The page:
Cook was joined in the petition delivery by AFT Michigan President David Hecker and MEA member, Lansing teacher and lawsuit plantiff Deborah McMillan, along with other MEA and AFT members. By law, Snyder and Schuette have 42 days from the June 7 Court of Appeals decision to appeal the case to the Michigan Supreme Court. That deadline is in mid-July.
MEA President Steven Cook and several MEA members helped to deliver more than 33,000 petition signatures to the offices of Governor Rick Snyder and Attorney General Bill Schuette today, demanding they stop wasting taxpayer money appealing court rulings that say school employees are owed $550 million from unconstitutional paycheck deductions.
“We’ve been fighting this court battle for five years, and Gov. Snyder and Attorney General Schuette should stand up for hardworking school employees, not work against them,” Cook said.
“Michigan school employees — including retirees who are still owed money they have earned — have families to feed, mortgages to pay and college debts to pay off. School employees deserve the return of their hard-earned money now, and we urge the governor and attorney general to stop the appeals and stop the delays.”
“The longer this case drags on, the more that school employees like myself feel even more dissed, demeaned and devalued by those who were elected to represent us,” said McMillan, who has taught in Michigan for 40 years.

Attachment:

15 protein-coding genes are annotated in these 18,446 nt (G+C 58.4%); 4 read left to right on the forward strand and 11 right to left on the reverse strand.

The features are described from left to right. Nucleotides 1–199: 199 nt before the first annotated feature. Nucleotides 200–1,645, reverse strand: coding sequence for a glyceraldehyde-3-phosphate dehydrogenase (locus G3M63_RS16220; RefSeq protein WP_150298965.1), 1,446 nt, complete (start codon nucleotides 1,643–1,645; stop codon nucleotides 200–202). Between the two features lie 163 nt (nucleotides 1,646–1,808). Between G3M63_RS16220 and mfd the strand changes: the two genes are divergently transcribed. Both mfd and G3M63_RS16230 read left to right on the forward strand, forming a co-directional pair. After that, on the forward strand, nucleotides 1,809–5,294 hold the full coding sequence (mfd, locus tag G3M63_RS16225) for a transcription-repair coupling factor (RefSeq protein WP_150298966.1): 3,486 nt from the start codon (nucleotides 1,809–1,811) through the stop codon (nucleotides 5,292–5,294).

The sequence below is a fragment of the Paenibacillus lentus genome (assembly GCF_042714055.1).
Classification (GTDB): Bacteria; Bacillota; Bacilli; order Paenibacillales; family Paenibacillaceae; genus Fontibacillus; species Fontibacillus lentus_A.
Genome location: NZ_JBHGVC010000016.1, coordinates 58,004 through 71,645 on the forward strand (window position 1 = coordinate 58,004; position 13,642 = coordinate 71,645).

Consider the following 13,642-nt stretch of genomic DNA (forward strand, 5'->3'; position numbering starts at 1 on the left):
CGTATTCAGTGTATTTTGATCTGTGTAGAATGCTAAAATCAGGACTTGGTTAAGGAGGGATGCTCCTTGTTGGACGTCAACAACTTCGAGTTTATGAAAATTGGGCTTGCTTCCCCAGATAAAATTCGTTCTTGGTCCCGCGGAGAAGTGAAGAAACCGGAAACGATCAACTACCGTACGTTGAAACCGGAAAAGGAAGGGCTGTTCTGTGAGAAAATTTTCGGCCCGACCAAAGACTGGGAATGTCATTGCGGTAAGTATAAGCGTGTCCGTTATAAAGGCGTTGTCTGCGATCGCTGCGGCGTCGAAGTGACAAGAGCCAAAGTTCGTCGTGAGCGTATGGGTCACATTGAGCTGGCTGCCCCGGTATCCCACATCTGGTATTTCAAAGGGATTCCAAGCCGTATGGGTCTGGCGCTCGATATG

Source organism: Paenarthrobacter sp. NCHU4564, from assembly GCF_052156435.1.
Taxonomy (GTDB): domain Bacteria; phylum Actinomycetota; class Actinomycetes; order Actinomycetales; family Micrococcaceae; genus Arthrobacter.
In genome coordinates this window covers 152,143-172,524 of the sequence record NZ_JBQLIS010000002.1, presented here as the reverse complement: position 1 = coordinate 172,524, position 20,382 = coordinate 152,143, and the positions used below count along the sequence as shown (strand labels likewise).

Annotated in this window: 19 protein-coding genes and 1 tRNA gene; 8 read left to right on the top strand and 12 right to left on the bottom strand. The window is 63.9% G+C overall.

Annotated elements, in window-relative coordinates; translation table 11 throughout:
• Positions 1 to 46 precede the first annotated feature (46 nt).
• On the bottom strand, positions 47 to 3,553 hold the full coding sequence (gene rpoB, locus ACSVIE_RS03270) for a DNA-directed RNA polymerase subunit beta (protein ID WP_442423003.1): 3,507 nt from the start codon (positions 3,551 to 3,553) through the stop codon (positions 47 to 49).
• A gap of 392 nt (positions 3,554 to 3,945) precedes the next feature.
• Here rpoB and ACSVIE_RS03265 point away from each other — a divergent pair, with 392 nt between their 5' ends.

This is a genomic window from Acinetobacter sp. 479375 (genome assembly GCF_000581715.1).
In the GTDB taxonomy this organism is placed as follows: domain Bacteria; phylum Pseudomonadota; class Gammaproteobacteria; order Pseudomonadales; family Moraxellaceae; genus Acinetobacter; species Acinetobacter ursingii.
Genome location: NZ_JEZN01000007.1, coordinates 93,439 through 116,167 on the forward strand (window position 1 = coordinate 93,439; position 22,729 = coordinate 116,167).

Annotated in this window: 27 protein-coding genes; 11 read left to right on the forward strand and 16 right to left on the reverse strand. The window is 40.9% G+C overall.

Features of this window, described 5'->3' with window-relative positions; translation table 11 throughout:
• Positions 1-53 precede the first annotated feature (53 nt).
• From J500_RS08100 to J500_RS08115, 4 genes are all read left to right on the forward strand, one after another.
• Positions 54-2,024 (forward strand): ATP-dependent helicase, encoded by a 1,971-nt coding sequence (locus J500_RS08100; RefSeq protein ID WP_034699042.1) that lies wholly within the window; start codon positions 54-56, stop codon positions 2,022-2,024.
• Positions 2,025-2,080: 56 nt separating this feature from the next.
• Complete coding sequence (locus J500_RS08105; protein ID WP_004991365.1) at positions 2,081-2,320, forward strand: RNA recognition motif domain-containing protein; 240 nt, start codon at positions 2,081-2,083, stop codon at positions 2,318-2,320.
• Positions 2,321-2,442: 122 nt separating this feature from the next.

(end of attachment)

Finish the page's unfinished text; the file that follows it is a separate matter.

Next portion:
“No one goes into education for the money — you do it for the love of kids — yet we at least hope to earn a fair wage, and that’s why I urge Snyder and Schuette to stop obstructing justice and return the money that belongs to thousands of school employees across the state,” said AFT Michigan member Michelle Cook, who is a preschool teacher in Hamtramck Public Schools.
MEA and AFT Michigan filed suit soon after the passage of PA 75 mandating all school employees contribute 3 percent of their salary to fund retiree health care — a benefit they were not guaranteed to receive.
Both the trial court and Court of Appeals agreed the law violated state and federal constitutional protections involving the taking of private property without compensation, due process, and impairment of contracts.
Following those losses, the state asked the Supreme Court to hear the case. Instead, the Supreme Court sent the case back to the Court of Appeals for further consideration, which resulted in the June 7 ruling.
In 2012, state lawmakers passed a replacement law, PA 300, which was upheld by the Supreme Court last April. Under that law, school employees were required to make elections regarding health care in retirement and voluntary deductions.
“We urge Gov. Snyder and Attorney General Schuette to do the right thing by dropping this case and returning the money that rightfully belongs to hard-working Michigan school employees,” said AFT Michigan’s Hecker. “These appeals have been a complete waste of time and taxpayer resources and are the latest in a long line of continued attacks on school employees. The return of this money could mean thousands of dollars for individual school employees and their families — further delays and appeals are a slap in the face to the people charged with educating our children.”
For more information about the 3 percent lawsuit and what the recent decision means, check out our Frequently Asked Questions document.